Martha Choe — an established leader
By Nina Huang
Northwest Asian Weekly
Martha Choe is a jack of all trades. She started out as a high school teacher, moved to commercial banking, then to government services, and now she’s working for the largest global private foundation in the world.
Choe has been sought by former Gov. Gary Locke and the Bill and Melinda Gates Foundation for her firm and effective leadership.
Choe is the daughter of Korean immigrants who arrived in the United States in 1948 as post-graduate students. Her parents were early immigrant pioneers and settled in New York, where Choe was born.
The Korean community there was small. “It was unusual to see a lot of Koreans back in the day,” Choe said. “But it is really exciting to see Asian American communities grow.”
Seattle has been home to Choe since she was 12 years old. She graduated from Roosevelt High School and studied speech and ethnic studies at the University of Washington.
The Bill and Melinda Gates Foundation
On Dec. 4, Choe is being recognized as a Top Contributor by the Northwest Asian Weekly Foundation for her contributions to the Asian American community. She is currently the chief administrative officer of the Bill and Melinda Gates Foundation and oversees the Foundation’s Information Technology, Security, and Site Operations teams.
Choe joined in 2004 as the director of the Global Libraries initiative in the Foundation’s Global Development Program.
Choe has had a passion for making the community stronger. “It has been my lifelong passion to give back to the community,” Choe said. “I believe in building the community and making sure we invest in [it].”
At the Gates Foundation, her work ranges from helping children, to serving the most needy community members, to infrastructure, and all the different elements a functional and vibrant community requires.
“We’re connected to a lot of things,” she said of the Gates Foundation. “Most of the work being done in the Pacific Northwest and in Washington has to do with early learning, homelessness, and education.”
Choe said that it has been exciting for her to do global work that focuses on reducing the greatest inequities in the world. Some of Choe’s responsibilities at the Foundation are centered on operations, support work in programs, information technology, facilities, and cross-Foundation initiatives. One of her current projects is centered on the new office opening in Europe.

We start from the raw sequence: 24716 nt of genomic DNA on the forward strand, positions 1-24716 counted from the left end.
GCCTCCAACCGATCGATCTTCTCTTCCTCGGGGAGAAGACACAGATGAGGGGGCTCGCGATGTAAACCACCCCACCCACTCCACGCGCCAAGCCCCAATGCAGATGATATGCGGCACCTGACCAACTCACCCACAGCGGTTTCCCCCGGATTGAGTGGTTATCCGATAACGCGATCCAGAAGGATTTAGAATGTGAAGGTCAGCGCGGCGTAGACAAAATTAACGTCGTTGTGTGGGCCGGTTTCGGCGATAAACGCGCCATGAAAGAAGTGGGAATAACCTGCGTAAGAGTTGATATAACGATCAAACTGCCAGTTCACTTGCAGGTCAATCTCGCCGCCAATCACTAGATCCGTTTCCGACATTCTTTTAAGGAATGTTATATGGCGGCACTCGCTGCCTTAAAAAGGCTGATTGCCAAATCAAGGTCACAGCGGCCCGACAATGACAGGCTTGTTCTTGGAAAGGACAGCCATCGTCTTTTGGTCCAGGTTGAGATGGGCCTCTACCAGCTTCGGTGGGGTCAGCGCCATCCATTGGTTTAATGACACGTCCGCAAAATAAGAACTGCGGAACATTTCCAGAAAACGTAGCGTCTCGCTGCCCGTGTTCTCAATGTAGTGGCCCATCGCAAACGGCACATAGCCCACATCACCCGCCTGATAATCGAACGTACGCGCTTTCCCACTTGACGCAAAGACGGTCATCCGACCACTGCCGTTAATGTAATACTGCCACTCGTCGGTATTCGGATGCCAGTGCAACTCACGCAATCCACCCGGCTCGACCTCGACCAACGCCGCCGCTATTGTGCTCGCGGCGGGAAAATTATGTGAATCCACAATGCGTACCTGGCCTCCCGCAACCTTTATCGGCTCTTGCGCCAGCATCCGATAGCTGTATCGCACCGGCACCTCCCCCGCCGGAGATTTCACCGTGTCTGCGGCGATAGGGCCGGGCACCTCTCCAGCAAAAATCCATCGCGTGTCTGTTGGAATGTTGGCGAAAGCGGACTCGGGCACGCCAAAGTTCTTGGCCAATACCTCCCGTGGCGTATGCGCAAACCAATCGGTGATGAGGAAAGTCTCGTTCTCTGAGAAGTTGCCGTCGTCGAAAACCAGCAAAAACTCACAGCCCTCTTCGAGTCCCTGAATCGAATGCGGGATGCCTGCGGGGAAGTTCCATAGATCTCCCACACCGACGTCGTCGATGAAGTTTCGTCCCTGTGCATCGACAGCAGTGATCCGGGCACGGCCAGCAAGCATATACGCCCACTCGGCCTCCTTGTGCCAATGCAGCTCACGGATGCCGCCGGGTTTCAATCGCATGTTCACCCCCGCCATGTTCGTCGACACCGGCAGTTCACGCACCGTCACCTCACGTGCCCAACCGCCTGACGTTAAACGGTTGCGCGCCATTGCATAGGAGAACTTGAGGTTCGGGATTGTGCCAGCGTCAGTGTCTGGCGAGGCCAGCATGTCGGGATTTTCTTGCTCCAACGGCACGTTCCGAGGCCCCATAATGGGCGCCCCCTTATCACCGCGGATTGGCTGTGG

“Giving back and the role of philanthropy is a key partner to making a difference,” Choe said.
Choe has been active in different parts of the community, whether it was through teaching or volunteering her time to the Gates Foundation.
“She has great human relations skills. She can bring people together,” said Jill Wakefield, chancellor of Seattle Community Colleges.
“Martha Choe has not gotten to where she is by getting used to the way things are,” Maury Forman added. He is the managing director of the Washington State Department of Commerce. “She has a history of making a difference in politics, banking, community activism, teaching, and philanthropy. She combines her vision and passion, especially for those less fortunate for the sole purpose of changing the world and making it a better place to live.”
Choe was the director of the Washington State Department of Community, Trade and Economic Development and served on the Seattle City Council for two terms. During her years in the government sector, she covered both community and economic trade because it was important for both the urban and rural parts of Washington.
“Martha gets things done. She’s honest. That’s why Gov. Gary Locke asked her to be the director of our State Department of Commerce, Economic, Trade, and Development,” said Peter Ku, board member of City University.
Significantly, Choe partnered with different government officials to help put together a winning bid to keep Boeing from moving out of state in 2003. At the time, the Boeing work was attributed to Gary Locke, but the multi-jurisdictional team across government agencies also cooperated closely with Boeing. Choe led the team of approximately 200 people.
By being able to be self-critical, they decided who they thought were competitors and asked questions to sharpen their thinking. And in turn, Boeing was able to reflect and make their final decision. “We were aggressive about putting together a winning bid,” Choe said.
The glass ceiling
Choe felt that every position that she has held has been different and wonderful.
“Being the first [woman and Korean] sends encouragement and a promise that others can follow,” she said.
“Martha has been a personal role model for me,” said King TV anchor Lori Matsukawa. “She gets a lot done with few fireworks. So quiet, yet so effective.”
Choe said that much of the community saw her leadership as a possibility for their children to do the same. “Glass ceilings have continued to fall.”
One of her life lessons has been that “regardless of what our jobs or where we work, we need to know how change is going to come our way.”
Today, Choe makes sure that she is a continuous learner who knows how to leverage her past experiences to current situations. “For me, that’s worked well because it’s been fun and exciting to see what unfolds and evolves,” Choe said. ♦
For more information about the Gates Foundation, visit www.gatesfoundation.org. For more information about the 2009 Top Contributors to the Asian Community awards dinner on Dec. 4 or to buy tickets, visit top.nwasianweeklyfoundation.org.
Nina Huang can be reached at firstname.lastname@example.org.